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Multiple sequence variants of BRCA2 exon 7 alter splicing regulation
  1. Pascaline Gaildrat1,2,3,
  2. Sophie Krieger1,4,5,
  3. Daniela Di Giacomo1,2,
  4. Julie Abdat1,
  5. Françoise Révillion6,
  6. Sandrine Caputo7,
  7. Dominique Vaur1,4,
  8. Estelle Jamard4,
  9. Elodie Bohers1,
  10. Danielle Ledemeney4,
  11. Jean-Philippe Peyrat6,
  12. Claude Houdayer8,
  13. Etienne Rouleau7,
  14. Rosette Lidereau7,
  15. Thierry Frébourg1,2,3,
  16. Agnès Hardouin1,4,
  17. Mario Tosi1,2,
  18. Alexandra Martins1,2
  1. 1Inserm U1079, Rouen, France
  2. 2Institute for Research and Innovation in Biomedicine, University of Rouen, Rouen, France
  3. 3Department of Genetics, Rouen University Hospital, Rouen, France
  4. 4Laboratoire de Biologie Clinique et Oncologique, Centre François Baclesse, Caen, France
  5. 5University of Caen, EA4656, France
  6. 6Laboratoire d'Oncologie Moléculaire Humaine, Centre Oscar Lambret, Lille, France
  7. 7Service d'Oncogénétique, Institut Curie, Hôpital René Huguenin, St Cloud, France
  8. 8Service de Génétique, Institut Curie et Université Paris Descartes, Paris, France
  1. Correspondence to Dr Pascaline Gaildrat, Inserm UMR 1079, Faculté de Médecine, 22 boulevard Gambetta, Rouen Cedex 1 76183, France; pascaline.gaildrat{at}univ-rouen.fr

Abstract

Background Exonic variants of unknown biological significance (VUS) identified in patients can affect mRNA splicing, either by changing 5′ or 3′ splice sites or by modifying splicing regulatory elements. Bioinformatic predictions of these elements are still inaccurate and only few such elements have been functionally mapped in BRCA2. We studied the effect on splicing of eight exon 7 VUS, selected from the French UMD-BRCA2 mutation database.

Methods We performed splicing minigene assays and analyses of patient RNA. We also developed a pyrosequencing-based quantitative assay, to measure, in patient RNA, the relative contribution of each allele to the production of exon 7-containing transcripts. Moreover, an exonic splicing enhancer (ESE)-dependent minigene assay was used to evaluate the splicing regulatory properties of wild-type and mutant segments.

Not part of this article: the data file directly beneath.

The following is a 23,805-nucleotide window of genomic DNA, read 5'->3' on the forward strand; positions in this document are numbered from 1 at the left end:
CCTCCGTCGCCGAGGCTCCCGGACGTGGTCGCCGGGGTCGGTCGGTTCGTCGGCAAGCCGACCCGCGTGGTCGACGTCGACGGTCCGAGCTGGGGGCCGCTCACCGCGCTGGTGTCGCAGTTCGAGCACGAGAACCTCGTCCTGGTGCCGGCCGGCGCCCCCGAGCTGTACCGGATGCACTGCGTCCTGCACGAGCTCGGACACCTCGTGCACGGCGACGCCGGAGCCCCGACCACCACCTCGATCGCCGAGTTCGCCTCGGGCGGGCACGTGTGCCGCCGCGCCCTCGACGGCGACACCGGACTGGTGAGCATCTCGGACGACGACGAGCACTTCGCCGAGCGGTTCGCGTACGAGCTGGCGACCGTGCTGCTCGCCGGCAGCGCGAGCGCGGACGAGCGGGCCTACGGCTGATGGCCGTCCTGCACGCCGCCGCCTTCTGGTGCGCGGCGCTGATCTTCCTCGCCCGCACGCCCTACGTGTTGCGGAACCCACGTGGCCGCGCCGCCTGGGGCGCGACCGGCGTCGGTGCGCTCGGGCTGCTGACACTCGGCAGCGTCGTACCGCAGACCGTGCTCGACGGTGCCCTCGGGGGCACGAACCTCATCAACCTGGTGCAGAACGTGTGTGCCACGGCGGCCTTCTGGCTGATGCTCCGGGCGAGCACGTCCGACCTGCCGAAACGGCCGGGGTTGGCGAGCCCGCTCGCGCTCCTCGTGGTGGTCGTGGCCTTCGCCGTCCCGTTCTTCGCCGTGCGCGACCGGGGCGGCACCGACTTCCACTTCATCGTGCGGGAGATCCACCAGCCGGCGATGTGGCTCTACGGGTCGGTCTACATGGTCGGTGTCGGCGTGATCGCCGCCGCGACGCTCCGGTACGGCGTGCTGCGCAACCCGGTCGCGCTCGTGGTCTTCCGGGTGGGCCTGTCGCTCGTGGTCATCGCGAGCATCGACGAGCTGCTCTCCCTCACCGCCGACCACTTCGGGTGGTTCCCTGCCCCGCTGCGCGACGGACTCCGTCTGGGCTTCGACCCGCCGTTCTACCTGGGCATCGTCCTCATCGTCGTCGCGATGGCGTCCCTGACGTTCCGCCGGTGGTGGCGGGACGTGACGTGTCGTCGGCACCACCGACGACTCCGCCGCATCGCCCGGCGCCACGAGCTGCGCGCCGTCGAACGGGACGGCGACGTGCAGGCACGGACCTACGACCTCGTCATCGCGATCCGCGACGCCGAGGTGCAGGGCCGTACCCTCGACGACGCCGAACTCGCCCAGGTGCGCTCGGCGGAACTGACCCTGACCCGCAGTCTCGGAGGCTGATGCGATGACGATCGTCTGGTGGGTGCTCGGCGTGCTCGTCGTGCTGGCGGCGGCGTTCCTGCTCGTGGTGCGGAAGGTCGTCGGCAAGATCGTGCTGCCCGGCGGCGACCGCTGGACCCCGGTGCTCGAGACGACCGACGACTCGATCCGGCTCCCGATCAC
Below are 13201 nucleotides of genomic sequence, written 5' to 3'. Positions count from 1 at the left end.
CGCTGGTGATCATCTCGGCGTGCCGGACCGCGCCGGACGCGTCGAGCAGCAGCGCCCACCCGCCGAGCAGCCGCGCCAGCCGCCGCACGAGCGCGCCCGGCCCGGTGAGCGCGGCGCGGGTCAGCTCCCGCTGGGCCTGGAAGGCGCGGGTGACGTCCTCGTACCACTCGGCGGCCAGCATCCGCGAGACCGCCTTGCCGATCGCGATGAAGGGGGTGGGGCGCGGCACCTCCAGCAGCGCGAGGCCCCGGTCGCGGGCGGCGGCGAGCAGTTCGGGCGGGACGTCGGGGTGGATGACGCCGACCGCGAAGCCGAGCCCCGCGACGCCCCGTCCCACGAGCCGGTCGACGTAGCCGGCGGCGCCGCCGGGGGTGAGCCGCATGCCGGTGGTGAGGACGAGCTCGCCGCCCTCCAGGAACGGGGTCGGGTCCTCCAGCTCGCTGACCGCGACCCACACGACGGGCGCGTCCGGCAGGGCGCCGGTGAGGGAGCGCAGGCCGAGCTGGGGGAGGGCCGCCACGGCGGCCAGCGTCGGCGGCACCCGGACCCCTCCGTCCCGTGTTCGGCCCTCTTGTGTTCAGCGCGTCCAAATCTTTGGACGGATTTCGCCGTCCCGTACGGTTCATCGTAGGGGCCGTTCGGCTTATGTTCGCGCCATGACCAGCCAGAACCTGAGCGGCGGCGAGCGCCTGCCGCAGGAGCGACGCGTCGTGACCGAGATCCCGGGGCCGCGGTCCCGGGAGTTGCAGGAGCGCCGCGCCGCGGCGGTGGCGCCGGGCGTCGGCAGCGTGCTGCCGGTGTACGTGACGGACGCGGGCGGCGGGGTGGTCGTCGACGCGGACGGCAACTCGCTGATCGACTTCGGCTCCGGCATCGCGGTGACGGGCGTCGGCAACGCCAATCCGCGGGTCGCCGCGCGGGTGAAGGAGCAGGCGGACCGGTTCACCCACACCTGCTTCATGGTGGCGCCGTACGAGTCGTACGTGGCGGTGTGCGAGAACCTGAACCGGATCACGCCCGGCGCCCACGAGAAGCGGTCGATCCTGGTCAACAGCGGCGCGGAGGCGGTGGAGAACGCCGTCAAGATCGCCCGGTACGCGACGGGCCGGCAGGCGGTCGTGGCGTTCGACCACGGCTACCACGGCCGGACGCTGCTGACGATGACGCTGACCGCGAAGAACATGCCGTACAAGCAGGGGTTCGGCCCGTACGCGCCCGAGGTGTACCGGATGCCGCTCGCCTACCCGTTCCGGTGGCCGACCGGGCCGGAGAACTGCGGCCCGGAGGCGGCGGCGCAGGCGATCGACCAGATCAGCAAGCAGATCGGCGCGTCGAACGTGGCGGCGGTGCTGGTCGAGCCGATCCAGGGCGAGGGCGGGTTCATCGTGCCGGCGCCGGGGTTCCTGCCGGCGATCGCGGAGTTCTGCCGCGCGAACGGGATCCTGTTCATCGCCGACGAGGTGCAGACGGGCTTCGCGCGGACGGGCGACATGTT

Results Six out of the eight variants induced splicing defects. In the minigene assay, c.517G>T and c.631G>A altered the natural splice sites, c.572A>G created a new 5′ splice site, and c.520C>T, c.587G>A and c.617C>G induced exon 7 skipping (66%, 25% and 46%, respectively). Pyrosequencing of patient RNA confirmed these levels of exon skipping for c.520C>T and c.617C>G. Results from the ESE-dependent minigene assay indicated that c.520C>T and c.587G>A disturb splicing regulatory elements.

Conclusions BRCA2 exon 7 splicing is regulated by multiple exonic elements and is sensitive to disease-associated sequence variations. Measurements of allelic imbalance in patient-derived RNA and/or quantitative analyses using minigene assays provide valuable estimates of the extent of partial splicing defects. Assessment of pathogenicity of variants with partial splicing effect awaits additional evidence and especially the completion of segregation analyses.

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